Assessing socio-economic impacts of drought and coping mechanisms: a case study on Musikavanhu area, Chipinge District, Zimbabwe
Mtetwa, Rumbidzai Patience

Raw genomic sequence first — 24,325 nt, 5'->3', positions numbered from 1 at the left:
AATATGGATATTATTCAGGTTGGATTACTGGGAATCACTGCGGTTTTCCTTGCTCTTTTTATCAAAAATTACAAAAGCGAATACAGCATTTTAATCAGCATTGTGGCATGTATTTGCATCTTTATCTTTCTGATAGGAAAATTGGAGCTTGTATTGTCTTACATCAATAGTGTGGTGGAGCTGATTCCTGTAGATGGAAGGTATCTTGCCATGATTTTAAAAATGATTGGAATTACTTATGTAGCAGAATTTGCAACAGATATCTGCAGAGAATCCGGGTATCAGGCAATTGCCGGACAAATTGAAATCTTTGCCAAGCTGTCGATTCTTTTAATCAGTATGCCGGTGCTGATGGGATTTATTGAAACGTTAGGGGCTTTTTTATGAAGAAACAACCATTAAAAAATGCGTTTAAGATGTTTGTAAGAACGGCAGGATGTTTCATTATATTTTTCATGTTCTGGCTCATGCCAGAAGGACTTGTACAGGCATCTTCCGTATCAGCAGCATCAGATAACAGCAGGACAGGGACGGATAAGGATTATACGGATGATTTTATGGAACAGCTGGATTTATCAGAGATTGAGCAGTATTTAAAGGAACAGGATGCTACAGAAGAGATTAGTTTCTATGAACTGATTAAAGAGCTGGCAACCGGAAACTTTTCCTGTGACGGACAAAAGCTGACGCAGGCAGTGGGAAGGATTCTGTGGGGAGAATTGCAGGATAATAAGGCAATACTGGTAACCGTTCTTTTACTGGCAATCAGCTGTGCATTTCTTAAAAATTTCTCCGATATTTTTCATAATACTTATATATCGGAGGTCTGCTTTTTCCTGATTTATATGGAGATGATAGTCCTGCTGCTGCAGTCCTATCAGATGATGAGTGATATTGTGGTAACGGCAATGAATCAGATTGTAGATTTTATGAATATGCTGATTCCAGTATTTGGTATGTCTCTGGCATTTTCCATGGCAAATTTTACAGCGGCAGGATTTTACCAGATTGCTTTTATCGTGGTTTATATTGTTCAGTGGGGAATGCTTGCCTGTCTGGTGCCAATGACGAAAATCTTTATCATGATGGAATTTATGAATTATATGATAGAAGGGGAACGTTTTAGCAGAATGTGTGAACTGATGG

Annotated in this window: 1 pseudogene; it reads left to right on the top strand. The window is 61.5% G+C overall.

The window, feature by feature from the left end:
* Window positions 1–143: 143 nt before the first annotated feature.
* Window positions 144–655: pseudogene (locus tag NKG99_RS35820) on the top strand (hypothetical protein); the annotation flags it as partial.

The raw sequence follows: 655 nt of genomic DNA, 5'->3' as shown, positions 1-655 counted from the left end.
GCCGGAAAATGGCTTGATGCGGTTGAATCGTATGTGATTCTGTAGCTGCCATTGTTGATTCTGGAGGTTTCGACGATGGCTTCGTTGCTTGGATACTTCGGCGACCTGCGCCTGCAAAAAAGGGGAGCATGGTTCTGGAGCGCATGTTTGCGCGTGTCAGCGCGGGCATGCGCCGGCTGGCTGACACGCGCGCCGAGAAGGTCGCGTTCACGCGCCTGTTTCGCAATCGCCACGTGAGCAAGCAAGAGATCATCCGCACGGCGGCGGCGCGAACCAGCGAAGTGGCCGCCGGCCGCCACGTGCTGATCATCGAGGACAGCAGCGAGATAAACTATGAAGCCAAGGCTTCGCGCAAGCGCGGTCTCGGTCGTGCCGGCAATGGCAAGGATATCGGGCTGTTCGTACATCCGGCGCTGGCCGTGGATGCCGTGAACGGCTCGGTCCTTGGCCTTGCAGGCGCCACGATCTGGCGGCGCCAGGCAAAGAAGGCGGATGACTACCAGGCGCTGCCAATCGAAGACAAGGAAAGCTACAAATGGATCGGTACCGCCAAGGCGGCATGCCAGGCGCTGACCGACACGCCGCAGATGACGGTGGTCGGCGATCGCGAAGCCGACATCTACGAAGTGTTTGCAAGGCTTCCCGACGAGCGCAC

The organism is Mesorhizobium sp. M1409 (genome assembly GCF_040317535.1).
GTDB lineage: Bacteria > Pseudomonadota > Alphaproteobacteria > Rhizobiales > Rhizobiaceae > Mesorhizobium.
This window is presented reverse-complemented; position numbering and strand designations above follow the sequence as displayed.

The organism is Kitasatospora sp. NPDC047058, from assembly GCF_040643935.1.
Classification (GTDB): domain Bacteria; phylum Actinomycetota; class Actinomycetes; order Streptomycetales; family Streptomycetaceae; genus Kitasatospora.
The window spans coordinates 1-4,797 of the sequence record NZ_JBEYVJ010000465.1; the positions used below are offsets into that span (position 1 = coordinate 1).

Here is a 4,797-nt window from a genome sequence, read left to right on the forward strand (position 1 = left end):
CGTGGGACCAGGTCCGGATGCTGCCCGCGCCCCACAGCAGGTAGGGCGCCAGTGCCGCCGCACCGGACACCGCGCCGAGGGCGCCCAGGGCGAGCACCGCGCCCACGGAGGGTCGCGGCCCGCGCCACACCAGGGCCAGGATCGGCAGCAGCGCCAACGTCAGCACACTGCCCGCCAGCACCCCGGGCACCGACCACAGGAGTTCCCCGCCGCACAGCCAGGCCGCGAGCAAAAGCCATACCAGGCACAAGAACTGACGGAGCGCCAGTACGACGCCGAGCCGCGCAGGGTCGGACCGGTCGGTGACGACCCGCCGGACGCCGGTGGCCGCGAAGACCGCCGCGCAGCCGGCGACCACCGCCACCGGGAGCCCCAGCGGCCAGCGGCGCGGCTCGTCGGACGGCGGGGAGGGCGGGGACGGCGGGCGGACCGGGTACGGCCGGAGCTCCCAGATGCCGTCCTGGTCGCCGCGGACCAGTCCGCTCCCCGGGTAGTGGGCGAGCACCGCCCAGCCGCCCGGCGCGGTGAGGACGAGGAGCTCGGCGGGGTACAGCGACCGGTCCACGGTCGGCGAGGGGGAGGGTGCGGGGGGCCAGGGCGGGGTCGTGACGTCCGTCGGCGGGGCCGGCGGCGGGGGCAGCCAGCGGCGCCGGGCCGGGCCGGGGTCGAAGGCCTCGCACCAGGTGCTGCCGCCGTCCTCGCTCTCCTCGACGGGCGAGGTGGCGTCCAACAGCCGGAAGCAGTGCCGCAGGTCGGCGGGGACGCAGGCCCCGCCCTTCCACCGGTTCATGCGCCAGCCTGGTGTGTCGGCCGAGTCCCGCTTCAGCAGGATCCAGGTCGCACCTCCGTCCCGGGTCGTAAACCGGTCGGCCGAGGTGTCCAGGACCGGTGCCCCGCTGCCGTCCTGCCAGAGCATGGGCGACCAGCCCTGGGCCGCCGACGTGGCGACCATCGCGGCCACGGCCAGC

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Droughts and desertification are some of the major challenges that threaten sustainable development globally and food and nutrition security in developing countries. In Africa drought is part of the natural climatic variability and countries on the continent are vulnerable to the adverse impacts of drought because their economies are agriculture based. Multidimensional responses are needed to support communities in the face of a changing climate that is continuously exposing communities to shocks such as drought. Strong institutional capacity is essential for drought mitigation and response to prevent the negative social and economic impacts on vulnerable populations. This study assesses the socio economic impacts of the 2015/16 El Nino induced drought and identifies coping mechanisms, preparedness and response mechanisms that were employed in the Musikavanhu area in the Chipinge district of Manicaland Province of Zimbabwe. The Musikavanhu area is prone to drought and has an erratic rainfall pattern characterized by dry spells. Frequent droughts are making it harder and harder for households to cope with each drought occurrence. It is important to understand how rural households, during periods of drought, cope in order to determine how best to implement micro level efforts to support households as part of risk management and resilience building. Data for the research was collected using quantitative and qualitative methods through household interviews, key informant interviews and focus group discussions. A descriptive analysis was conducted, which characterized households according to their demographics, household income and assets, socio economic impacts of the drought, household based coping strategies; livelihood based coping strategies, preparedness and response mechanisms. Results showed that, to a large extent, households in the Musikavanhu community were negatively impacted by the drought and experienced yield loss, hunger, loss of livelihoods, food shortages, and loss of livestock, depleted water sources and school drop-outs among other effects. Some of these impacts influenced the coping mechanisms that were adopted, which include selling of livestock, pulling children out of school, reduction of meals, selling of assets and begging for food from neighbours and friends. Results also showed that households that were better off before the drought and had better capabilities and assets managed to bounce back quicker and better than others. In terms of preparedness and response, there is a need to capacitate households on drought risk reduction through training and sensitization, so that they are able to deal with the effects of drought. The study recommends strengthening the absorptive capacities of households in order to improve the stability of households when drought occurs through improving knowledge on disaster risk management, access to informal safety nets and savings. The study also recommends that support should be provided to encourage livelihood diversification, asset rehabilitation, protection and accumulation at both household and community levels.